Shannon grew up in Gaylord, Michigan. His mother was a high school principal and his grandfather had been an inventor. He built a telegraph as a child, using a barbed wire fence. But barbed wire isn’t the greatest conducer of electricity and so… noise. And thus information theory began to ruminate in his mind. He went off to the University of Michigan and got a Bachelors in electrical engineering and another in math. A perfect combination for laying the foundation of the future. 

And he got a job as a research assistant to Vannevar Bash, who wrote the seminal paper, As We May Think. At that time, Bush was working at MIT on The Thinking Machine, or Differential Analyzer. This was before World War II and they had no idea, but their work was about to reshape everything.  At the time, what we think of as computers today, were electro-mechanical. They had gears that were used for the more complicated tasks, and switches, used for simpler tasks. 

Shannon devoted his masters thesis to applying Boolean algebra, thus getting rid of the wheels, which moved slowly, and allowing the computer to go much faster. He broke down Boole’s Laws of Thought into a manner it could be applied to parallel circuitry. That paper was called A Symbolic Analysis of Relay and Switching Circuits in 1937 and helped set the stage for the Hackers revolution that came shortly thereafter at MIT. 

At the urging of Vannevar Bush, he got his PhD in Biology, pushing genetics forward by theorizing that you could break the genetic code down into a matrix. The structure of DNA would be discovered by George Gamow in 1953 and Watson and Crick would discover the helix and Rosalind Franklin would use X-ray crystallography to capture the first photo of the structure. 

He headed off to Princeton in 1940 to work at the Institute for Advanced Study, where Einstein and von Neumann were. He quickly moved over to the National Defense Research Committee, as the world was moving towards World War II. A lot of computing was going into making projectiles, or bombs, more accurate. He co-wrote a paper called Data Smoothing and Prediction in Fire-Control Systems during the war. 

He’d gotten a primer in early cryptography, reading The Gold-Bug by Edgar Allan Poe as a kid. And it struck his fancy. So he started working on theories around cryptography, everything he’d learned forming into a single theory. He would have lunch with Alan Turning during the war. He would And it was around this work that he first coined the term “information theory” in 1945.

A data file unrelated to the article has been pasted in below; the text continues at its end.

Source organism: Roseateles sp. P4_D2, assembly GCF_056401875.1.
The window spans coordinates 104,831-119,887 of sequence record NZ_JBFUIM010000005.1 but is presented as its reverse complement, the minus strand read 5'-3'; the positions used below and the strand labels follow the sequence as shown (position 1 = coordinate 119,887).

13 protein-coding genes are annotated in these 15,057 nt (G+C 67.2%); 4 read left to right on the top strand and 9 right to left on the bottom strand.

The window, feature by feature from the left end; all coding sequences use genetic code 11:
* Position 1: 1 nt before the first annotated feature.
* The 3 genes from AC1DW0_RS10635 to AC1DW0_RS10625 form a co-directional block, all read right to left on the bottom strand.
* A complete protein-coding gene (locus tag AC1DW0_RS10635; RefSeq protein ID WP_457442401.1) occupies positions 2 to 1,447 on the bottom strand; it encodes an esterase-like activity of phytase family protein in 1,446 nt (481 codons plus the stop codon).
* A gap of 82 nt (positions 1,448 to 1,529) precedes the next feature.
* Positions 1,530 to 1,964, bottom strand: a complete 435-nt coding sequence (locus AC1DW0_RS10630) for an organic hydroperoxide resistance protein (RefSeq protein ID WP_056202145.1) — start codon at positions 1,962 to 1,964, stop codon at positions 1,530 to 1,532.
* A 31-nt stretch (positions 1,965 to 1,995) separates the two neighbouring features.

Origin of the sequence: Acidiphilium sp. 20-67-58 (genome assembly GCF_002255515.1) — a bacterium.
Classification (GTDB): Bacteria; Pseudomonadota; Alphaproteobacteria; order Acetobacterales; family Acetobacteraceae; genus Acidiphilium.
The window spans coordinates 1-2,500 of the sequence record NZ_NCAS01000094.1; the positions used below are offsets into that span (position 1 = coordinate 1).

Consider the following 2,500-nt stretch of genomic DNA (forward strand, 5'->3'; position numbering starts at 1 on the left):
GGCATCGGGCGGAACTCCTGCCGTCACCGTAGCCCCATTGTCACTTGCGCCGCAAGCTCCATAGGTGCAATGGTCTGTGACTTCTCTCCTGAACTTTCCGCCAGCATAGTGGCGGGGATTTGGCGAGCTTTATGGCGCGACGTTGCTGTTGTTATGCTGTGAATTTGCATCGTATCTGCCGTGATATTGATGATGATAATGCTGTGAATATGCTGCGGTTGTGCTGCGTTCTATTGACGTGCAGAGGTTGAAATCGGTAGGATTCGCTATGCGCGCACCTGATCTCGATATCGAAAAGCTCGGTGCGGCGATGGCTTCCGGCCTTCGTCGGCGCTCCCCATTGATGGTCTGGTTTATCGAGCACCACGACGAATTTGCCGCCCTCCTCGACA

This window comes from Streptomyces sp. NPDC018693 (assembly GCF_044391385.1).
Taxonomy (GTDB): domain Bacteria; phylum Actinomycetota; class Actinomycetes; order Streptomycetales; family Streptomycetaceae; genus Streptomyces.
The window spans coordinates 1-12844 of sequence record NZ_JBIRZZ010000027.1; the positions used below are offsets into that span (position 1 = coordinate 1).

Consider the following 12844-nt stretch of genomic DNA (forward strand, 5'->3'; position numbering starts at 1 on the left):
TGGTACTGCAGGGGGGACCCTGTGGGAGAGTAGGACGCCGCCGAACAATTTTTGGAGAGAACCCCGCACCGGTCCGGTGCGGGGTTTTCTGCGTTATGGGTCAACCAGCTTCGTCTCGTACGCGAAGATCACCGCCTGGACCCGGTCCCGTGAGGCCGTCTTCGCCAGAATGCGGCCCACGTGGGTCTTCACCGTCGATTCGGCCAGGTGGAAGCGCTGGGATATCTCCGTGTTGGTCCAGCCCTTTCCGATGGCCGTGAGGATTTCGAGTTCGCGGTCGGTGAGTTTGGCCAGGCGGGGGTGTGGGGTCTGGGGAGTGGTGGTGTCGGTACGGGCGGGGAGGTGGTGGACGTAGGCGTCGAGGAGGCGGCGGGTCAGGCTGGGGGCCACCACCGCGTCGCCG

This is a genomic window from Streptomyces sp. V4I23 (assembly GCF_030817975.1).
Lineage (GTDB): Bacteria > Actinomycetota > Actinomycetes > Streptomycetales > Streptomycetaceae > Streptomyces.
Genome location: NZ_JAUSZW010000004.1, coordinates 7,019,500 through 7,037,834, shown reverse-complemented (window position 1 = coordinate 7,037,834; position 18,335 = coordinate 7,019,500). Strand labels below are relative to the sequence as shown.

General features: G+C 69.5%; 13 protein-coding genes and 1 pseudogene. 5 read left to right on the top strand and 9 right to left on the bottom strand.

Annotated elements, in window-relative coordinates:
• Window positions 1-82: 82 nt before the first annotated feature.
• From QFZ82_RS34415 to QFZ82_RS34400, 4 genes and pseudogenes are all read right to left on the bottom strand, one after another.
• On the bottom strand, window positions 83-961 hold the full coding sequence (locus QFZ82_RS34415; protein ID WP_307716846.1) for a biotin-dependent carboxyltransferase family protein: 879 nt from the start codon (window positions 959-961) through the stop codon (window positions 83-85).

A universal theory of communication gnawed at him and formed during this time, from the Institute, to the National Defense Research Committee, to Bell Labs, where he helped encrypt communications between world leaders. He hid it from everyone, including failed relationships. He broke information down into the smallest possible unit, a bit, short for a binary digit. He worked out how to compress information that was most repetitive. Similar to how morse code compressed the number of taps on the electrical wire by making the most common letters the shortest to send. Eliminating redundant communications established what we now call compression. 

Today we use the term lossless compression frequently in computing. He worked out that the minimum amount of information to send would be H = - Sigma Pi log2 Pi - or entropy. 

His paper, put out while he was at Bell, was called “A mathematical theory or communication” and came out in 1948. You could now change any data to a zero or a one and then compress it. Further, he had to find a way to calculate the maximum amount of information that could be sent over a communication channel before it became garbled, due to loss. We now call this the Shannon Limit. And so once we have that, he derived how to analyze information with math to correct for noise. That barbed wire fence could finally be useful. This would be used in all modern information connectivity. For example, when I took my Network+ we spent an inordinate amount of time learning about Carrier-sense multiple access with collision detection (CSMA/CD) - a media access control (MAC) method that used carrier-sensing to defer transmissions until no other stations are transmitting.

And as his employer, Bell Labs helped shape the future of computing. Along with Unix, C, C++, the transistor, the laser, information theory is a less tangible yet given what we all have in our pockets on on our wrists these days, more tangible discovery. Having mapped the limits, Bell started looking to reach the limit. And so the digital communication age was born when the first modem would come out of his former employer, Bell Labs, in 1958. And just across the way in Boston, ARPA would begin working on the first Interface Message Processor in 1967, the humble beginnings of the Internet.

His work done, he went back to MIT. His theories were applied to all sorts of disciplines. But he comes in less and less. Over time we started placing bits on devices. We started retrieving those bits. We started compressing data. Digital images, audio, and more. It would take 35 or so years 

He consulted with the NSA on cryptography. In 1949 he published Communication Theory of Secrecy Systems,  pushed cryptography to the next level. His paper Prediction and Entropy of Printed English in 1951 practically created the field of natural language processing, which evolved into various branches of machine learning. He helped give us the Nyquist–Shannon sampling theorem, used in aliasing, deriving maximum throughput, RGB, and of course signal to noise.